Homeworks III (Another Regard)

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Raed Yassin, Featuring Hind Rostom, 2005, video, 25 min., courtesy of Agop Kanledjian

Beirut
Homeworks III (Another Regard)
November 2005

We live in allegorical times: no matter how hard and relentless the efforts of the Lebanese to forget about their wars, they are faced every day with remnants of what these wars destroyed. Relics of a prewar idyllic past are everywhere: in songs, architecture, novels, television re-runs — but, like relics found in an archeological site, they act as an indication of the field of ruins on which we stand, of the field of ruins which is our present.

A field of ruins: this is precisely what unfolds in Raed Yaseen’s video Featuring Hind Rustoum.1 It shows Lebanon, or rather, Beirut, in the 1980s, the decade before cellular phones, cable TV and the internet. A decade of complete and utter decomposition, of what was termed then the “absurd Lebanese wars,” of little wars that erupted here and there for no particular reason, bringing with them an enormous amount of destruction. It was the decade that started with the first Israeli invasion of an Arab capital and ended with the invasion by the Syrian army of the Eastern regions, establishing the “Pax Syriana” (a mild term for a blunt occupation) that lasted until 2005. It was in the 1980s that the revolutionary utopias of the 1960s revealed their true faces as icons of terror; how was it possible to believe that the romantic Palestinian fighter of the 1960s was the same militia man humiliating people on roadblocks? How was it possible to believe that the Shia peasant of the south — in whose name songs were sung and poetry was written — was the same crazed gunman shooting communists in Beirut and stoning women because their dresses were too short? The 1980s was the decade in which all meaning was destroyed and replaced by fields of empty signs and undecipherable hieroglyphs.

In Yaseen’s video, the camera is fixed on an old woman sitting on her couch watching TV. We see the woman from the balcony; sometimes she gets up to change the channel or to get a snack, and sometimes her husband joins her and then leaves, but she remains — waiting and watching. She is a great metaphor, this old woman, for the hardest part of the war: not the shelling, not the destruction, but the endless waiting, the unfolding of life as TV images ruined by bad reception, broadcast on small black and white TV sets running on car batteries. This, and radios, were the only way for people to know what was going on in areas not in their immediate vicinity. Transistor radios were quite practical; they were small and hence easy to transport (to basements or lower floors of buildings, erroneously, or maybe sarcastically called “shelters”), they ran on batteries (which was quite convenient considering the quasi-permanent lack of electricity), and they were a constant and almost reliable news source. In short, back in the 1980s radio was king. In the video, if the stillness of the image constitutes an empty field of waiting, the void of this field is filled with fragments of sounds — mainly from radio archives and only recognizable to those who lived through the dire years of the 80s in Lebanon — music that preceded news reports, music of news flashes, advertisements for products now appear to be from the Stone Age, names of politicians who simply faded away or who were killed by the Syrian intelligence (the correct thing to do, of course, is “to wait for the investigation”; but those who survived the 1980s know who has killed before, who is killing now, and who will kill again). In short, Yasseen’s video gave back the people who watched it, who were lucky to survive, ten years of their lives — the ruins of a catastrophe that piled wreckage upon wreckage and bodies upon bodies, the torn fragments of a whole that will never be whole again.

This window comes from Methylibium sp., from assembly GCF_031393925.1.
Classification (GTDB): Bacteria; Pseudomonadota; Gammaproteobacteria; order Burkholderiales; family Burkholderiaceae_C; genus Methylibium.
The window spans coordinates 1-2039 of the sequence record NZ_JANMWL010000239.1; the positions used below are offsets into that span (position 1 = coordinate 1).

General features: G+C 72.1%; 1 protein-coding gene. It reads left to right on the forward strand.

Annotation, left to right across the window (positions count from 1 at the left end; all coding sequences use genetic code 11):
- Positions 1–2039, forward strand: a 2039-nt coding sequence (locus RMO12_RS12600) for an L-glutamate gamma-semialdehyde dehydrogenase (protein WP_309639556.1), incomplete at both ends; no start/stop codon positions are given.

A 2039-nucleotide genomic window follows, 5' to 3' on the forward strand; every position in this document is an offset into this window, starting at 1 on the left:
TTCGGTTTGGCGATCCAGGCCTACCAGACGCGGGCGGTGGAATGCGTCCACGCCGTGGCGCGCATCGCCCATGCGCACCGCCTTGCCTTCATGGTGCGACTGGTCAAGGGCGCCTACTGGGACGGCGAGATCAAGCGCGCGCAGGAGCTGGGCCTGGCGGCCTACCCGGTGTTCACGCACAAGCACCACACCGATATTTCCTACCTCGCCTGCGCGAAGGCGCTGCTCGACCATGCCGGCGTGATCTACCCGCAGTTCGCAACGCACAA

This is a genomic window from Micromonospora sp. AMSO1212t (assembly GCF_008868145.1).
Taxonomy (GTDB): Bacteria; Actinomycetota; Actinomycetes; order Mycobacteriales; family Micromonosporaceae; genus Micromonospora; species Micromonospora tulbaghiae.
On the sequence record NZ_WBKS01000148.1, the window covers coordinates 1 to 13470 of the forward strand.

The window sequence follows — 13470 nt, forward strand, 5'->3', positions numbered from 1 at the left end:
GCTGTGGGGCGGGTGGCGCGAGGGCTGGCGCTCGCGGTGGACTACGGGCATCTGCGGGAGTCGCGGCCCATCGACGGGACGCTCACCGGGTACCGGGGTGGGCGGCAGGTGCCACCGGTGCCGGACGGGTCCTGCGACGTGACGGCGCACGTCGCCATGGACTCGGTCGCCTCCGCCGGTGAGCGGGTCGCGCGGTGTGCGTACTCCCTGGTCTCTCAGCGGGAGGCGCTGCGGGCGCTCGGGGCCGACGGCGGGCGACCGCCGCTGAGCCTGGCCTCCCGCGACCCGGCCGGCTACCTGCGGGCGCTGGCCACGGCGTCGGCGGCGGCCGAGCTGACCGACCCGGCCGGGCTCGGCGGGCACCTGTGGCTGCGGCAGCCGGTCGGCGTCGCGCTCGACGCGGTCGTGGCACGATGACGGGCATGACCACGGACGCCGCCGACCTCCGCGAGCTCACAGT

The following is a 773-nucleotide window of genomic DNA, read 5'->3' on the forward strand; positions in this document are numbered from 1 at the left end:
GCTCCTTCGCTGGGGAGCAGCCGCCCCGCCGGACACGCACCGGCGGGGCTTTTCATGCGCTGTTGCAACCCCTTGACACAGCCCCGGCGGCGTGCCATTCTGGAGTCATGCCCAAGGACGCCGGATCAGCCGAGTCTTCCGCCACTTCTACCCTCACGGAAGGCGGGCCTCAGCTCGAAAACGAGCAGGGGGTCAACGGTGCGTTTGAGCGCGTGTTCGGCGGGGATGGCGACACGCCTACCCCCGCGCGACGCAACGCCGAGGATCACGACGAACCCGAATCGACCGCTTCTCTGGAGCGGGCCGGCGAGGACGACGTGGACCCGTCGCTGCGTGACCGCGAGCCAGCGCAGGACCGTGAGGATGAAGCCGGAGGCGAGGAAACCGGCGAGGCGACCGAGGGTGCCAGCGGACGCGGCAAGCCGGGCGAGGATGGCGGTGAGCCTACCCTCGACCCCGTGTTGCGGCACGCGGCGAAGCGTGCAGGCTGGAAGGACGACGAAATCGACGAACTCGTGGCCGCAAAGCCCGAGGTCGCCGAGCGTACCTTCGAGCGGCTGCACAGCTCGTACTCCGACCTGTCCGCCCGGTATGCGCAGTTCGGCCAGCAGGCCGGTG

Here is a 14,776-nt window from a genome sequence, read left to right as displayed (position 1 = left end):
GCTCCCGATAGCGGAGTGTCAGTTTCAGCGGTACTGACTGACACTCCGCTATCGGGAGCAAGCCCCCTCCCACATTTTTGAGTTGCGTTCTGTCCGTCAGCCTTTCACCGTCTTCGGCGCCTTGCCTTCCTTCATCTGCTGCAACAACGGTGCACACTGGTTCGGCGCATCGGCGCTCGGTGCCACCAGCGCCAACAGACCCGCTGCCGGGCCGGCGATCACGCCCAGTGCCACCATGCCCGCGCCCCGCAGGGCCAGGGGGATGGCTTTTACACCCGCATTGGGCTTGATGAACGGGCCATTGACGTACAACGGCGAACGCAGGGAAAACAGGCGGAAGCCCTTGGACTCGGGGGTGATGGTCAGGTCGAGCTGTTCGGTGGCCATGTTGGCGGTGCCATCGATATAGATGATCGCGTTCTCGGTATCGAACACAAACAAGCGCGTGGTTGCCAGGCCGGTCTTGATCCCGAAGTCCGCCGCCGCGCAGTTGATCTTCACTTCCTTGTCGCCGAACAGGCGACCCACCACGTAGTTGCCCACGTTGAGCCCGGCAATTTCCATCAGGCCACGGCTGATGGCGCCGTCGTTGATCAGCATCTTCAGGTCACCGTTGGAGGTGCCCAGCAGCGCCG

The Lebanese wars as catastrophe: A new Lebanese movie came out recently, and was celebrated as humorous and innovative. The director is invited to a daytime TV show. He was very confident and spoke of the need for the Lebanese to forget about the war. He said that people are sick and tired of hearing about the war and that they simply want to be amused, and so he decided to make a film about Dabkeh, the national Lebanese folk dance. Blood does dry quickly as it enters history, as Aragon said. Here’s a thought: the insistence on forgetting is a symptom of that same catastrophe — for the war, our wars, only now are we starting to talk about them.

1 Featuring Hind Rustoum was shown in Beirut during Homeworks III, A Forum on Cultural Practices, organized by Ashkal Alwan, November 2005.

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